Greetings from Palmia Observatory
Well, it seems so short now, but our week long cruise around Iceland has come and gone. We had a marvelous time and we wondered if we might see the active volcano, Gerlingadalur, but couldn't fit it into our schedule, but the volcanic plume was visible on our bus ride from Keflavik Airport to Reykjavik.
|Distant volcanic plume in cell phone photo from airport to Reykjavik (Source: Palmia Observatory)
If you are interested in the cruise itinerary around the island check out the blog post of April 13. For the story behind how local time in Iceland is differs from it geographical position on the globe check out the blog post of July 2.
Later in the day, we settled into our cruise ship cabin. We did not bring any astronomical cameras because Iceland is located at 64 degrees north latitude and at this time of year the sky does not get very dark. In this next cell phone photo, taken from our cabin veranda, that even at 1:00 am local time, the sky is still quite bright. The camera is facing due north and it is strange to see so much light coming from the north. We get used to seeing the sun rise in the east and set in the west and here we see bright light from the sun which is just completing its journey back from west to east and just about 2 degrees below the horizon. Yep, no need trying to photograph the Northern Lights at this time of year!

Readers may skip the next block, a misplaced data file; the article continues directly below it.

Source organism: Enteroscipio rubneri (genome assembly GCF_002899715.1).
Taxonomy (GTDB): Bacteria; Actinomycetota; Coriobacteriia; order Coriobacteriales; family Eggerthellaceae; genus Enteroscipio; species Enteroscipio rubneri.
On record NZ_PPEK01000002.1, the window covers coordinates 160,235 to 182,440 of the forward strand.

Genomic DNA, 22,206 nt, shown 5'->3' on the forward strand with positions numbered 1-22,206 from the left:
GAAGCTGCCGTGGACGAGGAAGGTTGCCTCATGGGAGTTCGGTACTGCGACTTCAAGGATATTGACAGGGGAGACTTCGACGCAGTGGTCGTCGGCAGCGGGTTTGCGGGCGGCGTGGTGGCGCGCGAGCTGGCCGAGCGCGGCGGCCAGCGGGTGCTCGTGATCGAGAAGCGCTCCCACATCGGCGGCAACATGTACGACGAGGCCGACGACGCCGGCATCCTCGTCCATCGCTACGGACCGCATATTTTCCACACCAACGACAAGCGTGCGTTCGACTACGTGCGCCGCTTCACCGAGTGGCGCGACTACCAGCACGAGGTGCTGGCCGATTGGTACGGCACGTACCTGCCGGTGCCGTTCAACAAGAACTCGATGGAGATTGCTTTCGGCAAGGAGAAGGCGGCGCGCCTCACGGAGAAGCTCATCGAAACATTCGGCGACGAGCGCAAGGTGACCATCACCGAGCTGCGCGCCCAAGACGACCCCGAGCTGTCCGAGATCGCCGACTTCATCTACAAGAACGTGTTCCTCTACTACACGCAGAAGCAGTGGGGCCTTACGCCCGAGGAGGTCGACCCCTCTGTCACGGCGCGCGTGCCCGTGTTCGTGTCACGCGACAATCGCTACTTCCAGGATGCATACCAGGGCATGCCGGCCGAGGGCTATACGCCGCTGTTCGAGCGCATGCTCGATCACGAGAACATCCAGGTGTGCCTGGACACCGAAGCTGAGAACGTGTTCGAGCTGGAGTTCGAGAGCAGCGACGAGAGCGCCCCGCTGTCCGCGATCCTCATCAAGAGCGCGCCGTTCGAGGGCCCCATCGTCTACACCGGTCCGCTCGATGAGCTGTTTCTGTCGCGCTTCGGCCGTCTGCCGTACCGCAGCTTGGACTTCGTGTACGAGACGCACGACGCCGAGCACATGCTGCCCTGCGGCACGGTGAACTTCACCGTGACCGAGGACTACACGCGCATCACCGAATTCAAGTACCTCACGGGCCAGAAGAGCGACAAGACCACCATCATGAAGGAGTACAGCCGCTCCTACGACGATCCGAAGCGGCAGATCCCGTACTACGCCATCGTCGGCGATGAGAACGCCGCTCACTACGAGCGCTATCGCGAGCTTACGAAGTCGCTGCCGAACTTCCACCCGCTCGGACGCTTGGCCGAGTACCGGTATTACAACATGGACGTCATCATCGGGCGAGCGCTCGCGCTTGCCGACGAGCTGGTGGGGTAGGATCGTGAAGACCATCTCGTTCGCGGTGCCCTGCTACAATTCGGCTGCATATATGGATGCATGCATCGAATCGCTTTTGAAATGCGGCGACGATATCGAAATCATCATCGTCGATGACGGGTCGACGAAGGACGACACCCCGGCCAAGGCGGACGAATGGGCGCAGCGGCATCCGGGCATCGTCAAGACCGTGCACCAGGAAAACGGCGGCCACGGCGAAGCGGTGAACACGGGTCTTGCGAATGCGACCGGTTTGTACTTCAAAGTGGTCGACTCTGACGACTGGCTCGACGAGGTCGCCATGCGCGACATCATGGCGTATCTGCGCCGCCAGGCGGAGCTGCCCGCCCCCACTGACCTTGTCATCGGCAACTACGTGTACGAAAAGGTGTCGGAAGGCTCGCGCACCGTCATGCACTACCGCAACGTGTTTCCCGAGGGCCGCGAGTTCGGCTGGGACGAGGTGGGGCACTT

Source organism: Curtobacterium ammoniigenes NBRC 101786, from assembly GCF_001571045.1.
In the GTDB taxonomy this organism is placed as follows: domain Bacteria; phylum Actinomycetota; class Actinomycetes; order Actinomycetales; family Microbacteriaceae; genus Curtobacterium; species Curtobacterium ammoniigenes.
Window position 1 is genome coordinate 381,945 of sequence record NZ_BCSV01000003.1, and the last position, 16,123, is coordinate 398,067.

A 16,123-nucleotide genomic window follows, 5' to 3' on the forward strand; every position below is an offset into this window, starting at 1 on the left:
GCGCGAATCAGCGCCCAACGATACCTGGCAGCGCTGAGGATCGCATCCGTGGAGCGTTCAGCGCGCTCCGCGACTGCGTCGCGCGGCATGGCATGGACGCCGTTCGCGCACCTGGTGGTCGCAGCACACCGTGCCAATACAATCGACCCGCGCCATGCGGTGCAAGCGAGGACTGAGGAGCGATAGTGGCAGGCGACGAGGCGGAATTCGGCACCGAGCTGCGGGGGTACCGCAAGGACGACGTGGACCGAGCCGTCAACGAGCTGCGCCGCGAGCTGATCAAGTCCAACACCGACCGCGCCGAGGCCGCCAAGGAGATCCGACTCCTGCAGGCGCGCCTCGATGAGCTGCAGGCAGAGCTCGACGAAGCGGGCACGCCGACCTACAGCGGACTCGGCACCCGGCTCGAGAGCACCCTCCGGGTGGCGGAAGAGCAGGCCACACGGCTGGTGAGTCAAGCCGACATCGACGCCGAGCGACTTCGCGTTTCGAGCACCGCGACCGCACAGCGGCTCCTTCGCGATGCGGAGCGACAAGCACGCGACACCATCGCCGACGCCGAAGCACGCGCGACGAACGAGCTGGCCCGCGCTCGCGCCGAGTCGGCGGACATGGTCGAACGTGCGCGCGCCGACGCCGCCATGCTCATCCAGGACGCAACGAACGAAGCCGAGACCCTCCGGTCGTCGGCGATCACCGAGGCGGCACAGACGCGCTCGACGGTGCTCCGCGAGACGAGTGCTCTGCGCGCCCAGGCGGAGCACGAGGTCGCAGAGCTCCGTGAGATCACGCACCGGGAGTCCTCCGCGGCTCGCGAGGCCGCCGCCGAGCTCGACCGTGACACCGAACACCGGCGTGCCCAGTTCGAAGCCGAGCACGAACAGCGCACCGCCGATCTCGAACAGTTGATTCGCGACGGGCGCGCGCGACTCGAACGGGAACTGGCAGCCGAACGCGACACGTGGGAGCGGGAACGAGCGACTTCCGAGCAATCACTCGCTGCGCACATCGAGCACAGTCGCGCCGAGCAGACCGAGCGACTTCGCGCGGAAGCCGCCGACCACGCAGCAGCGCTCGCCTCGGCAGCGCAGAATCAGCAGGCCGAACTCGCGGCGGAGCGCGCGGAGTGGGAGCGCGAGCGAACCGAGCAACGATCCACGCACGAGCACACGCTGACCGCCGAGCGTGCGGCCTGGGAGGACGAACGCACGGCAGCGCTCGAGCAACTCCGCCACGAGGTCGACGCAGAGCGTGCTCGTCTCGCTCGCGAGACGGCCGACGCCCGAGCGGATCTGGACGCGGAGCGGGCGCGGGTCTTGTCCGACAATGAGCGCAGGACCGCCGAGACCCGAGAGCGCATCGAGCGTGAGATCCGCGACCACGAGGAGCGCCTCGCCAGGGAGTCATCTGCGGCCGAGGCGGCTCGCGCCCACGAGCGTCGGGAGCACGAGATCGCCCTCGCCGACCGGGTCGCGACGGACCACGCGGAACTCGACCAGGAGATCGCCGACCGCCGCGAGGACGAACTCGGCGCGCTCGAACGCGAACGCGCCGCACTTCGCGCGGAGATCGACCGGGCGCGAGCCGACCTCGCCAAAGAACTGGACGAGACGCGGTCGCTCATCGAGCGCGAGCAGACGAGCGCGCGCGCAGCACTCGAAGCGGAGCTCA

|Lights in the north, just not the Northern Lights (Source: Palmia Observatory)
The cruise, on the Viking Sky, started in Reykjavik and then travelled all the way around the island, with various ports of call along the way and returned to Reykjavik a week later. Ambient temperature was in the 50's and 60's and we had just one bit of rain on one day. We have many opportunities to just scan the horizon and wonder what was just beyond our view. One of the interesting optical phenomena we saw at various times of the day was of a thick dark line along the horizon. Check out this cell phone image which shows a dark linear image at the horizon with an interesting break into a dark section and a lighter colored section. What is going on here?
|Is this cell phone image of the horizon, a Fata Morgana illusion? (Source: Palmia Observatory)
The Fata Morgana illusion is often seen in high latitudes where the density of different air layers results in a lot of diffraction of light rays, originating at the horizon, but appearing to come to the observer from different angles. So, it seems possible that the dark line at the horizon could be the result of refraction of light as described by Fata Morgana illusion.
|Fata Morgana illusion results from different air layer densities (Source: Wikipedia)
So, the night skies are too bright to see the Northern Lights and we did find an example of an apparent illusion, but Iceland is full of so much other natural beauty and landscapes. Iceland is a volcanic island with many beautiful fjords carved into the volcanic rock. There is a 825 mile ring road around the whole island that connects the little towns along the coast. Travelling by cruise ship was certainly much easier than making that drive. The ocean was quite calm we could just leisurely watch the beautiful landscape just pass us by. Many of our shore excursions were located in the little towns along the many fjords around the island.